“Take Your Time” was the advice presented by Simon Horrill when designing a garden. List the features that you would like, then doodle plans on paper until arriving at the best lay-out. In a small area it is important to make the best possible use of every space. This was practical advice from someone whose former career as a dancer with the Royal Ballet had given him a full understanding of the optimum use of space. His passion for gardening from an early age coupled with his artistic flare was most evident in the quality of the pictures used to illustrate his talk, which presented examples of what looks right as well as designs with short-comings.
When designing a garden many factors need taking into account, no least how it is seen from indoors. A well designed garden combines theme and balance between voids and mass or “desert or jungle”. The inclusion of pathways is critical to provide both access to features and hidden spaces and to enhance the overall appearance. Paths can be straight or curved, narrow or wide. A recommended width is 1.2 metres,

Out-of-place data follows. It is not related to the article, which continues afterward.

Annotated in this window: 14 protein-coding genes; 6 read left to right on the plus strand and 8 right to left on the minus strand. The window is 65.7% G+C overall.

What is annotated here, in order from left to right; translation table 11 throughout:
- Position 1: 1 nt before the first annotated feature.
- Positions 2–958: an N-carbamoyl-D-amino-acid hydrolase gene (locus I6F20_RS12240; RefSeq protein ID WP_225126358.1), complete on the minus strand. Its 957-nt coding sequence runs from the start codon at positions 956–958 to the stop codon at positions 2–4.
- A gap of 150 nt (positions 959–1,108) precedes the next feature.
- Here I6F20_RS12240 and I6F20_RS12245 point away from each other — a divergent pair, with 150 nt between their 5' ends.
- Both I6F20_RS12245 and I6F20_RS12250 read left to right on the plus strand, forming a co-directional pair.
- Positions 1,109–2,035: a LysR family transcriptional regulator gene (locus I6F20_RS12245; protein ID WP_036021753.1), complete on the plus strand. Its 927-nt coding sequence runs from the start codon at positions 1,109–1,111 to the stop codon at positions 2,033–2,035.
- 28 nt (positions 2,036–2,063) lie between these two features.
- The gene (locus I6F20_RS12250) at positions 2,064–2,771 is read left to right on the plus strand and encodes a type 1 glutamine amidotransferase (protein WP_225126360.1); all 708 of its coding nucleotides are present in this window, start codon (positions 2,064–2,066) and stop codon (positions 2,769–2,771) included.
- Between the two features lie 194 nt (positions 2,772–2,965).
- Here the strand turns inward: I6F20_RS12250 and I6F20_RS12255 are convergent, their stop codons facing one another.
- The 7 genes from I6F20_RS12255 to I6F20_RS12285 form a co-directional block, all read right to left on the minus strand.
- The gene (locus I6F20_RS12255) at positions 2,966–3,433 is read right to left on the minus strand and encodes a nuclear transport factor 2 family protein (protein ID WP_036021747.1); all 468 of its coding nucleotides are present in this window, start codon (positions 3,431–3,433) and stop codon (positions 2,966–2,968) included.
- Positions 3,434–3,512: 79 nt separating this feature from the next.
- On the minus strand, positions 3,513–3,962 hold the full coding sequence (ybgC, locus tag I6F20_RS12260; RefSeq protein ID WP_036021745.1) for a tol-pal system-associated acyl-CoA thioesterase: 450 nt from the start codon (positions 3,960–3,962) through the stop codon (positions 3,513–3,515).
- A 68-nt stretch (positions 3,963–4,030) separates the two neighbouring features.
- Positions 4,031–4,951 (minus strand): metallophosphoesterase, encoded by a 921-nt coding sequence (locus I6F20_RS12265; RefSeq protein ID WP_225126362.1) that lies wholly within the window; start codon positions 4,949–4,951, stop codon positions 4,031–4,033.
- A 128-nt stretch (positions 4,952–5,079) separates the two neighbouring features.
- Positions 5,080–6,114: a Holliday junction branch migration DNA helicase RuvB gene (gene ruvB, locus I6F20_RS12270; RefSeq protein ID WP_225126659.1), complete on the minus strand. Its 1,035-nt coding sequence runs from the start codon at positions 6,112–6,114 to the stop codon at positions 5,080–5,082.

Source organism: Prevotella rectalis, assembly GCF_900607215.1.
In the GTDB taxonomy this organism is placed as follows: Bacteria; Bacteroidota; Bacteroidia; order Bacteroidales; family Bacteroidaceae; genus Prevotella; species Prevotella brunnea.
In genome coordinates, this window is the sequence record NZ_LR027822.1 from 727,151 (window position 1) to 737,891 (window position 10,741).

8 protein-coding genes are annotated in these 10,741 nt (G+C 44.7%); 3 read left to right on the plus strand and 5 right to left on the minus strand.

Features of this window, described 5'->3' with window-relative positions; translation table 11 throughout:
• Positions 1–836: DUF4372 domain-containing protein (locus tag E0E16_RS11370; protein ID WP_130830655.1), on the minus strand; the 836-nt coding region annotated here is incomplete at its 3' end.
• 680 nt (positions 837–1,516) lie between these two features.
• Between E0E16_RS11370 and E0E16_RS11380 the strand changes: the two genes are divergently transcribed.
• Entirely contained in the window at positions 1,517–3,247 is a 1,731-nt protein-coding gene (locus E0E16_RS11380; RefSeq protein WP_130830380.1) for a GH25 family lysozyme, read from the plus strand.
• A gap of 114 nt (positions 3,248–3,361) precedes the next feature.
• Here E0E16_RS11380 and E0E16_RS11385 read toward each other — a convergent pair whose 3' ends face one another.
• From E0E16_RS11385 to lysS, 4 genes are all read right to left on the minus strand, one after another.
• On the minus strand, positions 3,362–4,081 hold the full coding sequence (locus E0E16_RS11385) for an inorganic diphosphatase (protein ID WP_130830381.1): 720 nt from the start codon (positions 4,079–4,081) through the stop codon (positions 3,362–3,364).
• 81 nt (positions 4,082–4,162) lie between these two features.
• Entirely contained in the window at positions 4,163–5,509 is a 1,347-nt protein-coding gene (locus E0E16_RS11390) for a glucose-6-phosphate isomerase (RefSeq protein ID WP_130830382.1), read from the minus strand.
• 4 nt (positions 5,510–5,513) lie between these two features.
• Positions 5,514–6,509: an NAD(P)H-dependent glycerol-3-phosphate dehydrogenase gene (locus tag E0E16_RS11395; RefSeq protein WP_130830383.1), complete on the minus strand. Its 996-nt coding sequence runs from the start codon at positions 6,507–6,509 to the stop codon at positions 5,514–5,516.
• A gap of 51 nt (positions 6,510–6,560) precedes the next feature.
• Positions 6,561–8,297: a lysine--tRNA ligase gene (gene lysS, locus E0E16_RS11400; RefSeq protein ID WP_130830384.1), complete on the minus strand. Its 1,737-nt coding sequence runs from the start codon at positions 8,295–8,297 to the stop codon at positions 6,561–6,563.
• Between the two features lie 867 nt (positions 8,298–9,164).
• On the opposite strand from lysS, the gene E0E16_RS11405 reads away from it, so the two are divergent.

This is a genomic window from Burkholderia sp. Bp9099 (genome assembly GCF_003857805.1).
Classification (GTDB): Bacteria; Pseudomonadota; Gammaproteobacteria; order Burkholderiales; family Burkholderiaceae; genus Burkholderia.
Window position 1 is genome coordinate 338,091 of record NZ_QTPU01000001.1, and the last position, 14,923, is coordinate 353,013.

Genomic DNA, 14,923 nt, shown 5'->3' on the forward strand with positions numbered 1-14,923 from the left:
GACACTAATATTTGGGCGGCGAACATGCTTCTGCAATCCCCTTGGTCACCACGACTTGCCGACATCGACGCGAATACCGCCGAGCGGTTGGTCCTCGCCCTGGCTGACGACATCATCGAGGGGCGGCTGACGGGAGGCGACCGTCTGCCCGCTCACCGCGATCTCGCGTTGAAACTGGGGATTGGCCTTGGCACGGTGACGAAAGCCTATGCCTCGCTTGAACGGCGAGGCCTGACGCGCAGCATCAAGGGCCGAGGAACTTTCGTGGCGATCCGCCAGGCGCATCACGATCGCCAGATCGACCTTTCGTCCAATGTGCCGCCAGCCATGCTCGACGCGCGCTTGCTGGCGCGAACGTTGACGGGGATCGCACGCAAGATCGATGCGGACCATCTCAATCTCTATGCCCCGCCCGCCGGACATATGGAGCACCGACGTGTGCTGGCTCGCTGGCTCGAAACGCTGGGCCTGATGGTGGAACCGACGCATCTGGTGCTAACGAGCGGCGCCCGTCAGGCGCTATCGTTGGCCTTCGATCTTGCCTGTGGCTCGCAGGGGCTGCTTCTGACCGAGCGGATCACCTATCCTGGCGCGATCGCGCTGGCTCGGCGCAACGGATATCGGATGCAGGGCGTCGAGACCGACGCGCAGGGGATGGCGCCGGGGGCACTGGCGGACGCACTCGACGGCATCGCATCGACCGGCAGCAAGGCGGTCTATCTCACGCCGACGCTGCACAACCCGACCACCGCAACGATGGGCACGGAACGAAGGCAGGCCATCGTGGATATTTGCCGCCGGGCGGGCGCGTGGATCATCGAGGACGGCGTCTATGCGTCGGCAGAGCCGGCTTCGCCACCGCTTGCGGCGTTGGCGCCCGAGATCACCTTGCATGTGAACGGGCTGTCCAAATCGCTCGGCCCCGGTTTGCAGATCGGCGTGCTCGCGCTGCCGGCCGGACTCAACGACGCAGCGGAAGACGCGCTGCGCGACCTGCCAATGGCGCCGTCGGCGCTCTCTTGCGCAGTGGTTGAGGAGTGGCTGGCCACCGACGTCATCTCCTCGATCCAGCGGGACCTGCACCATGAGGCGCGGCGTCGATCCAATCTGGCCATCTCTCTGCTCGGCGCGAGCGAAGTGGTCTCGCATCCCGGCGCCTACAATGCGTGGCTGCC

The materials used for hard landscaping paths and walls can range between limestone/ sandstone and slate/basalt/engineered bricks to achieve either a light or dark effect. Steps should ideally have even risers of about 15 cm and a small overhang to look attractive.
This presentation also alerted us to many other considerations to achieve a well-designed garden such as the type of fencing, the use of mirrors and lighting, how colours can create a sense of space and depth and the provision sheds and storage areas. Whilst many of our gardens may not be in need of a redesign or make-over, something we can all put into practice was the advice to “go big” when using pots and plant containers.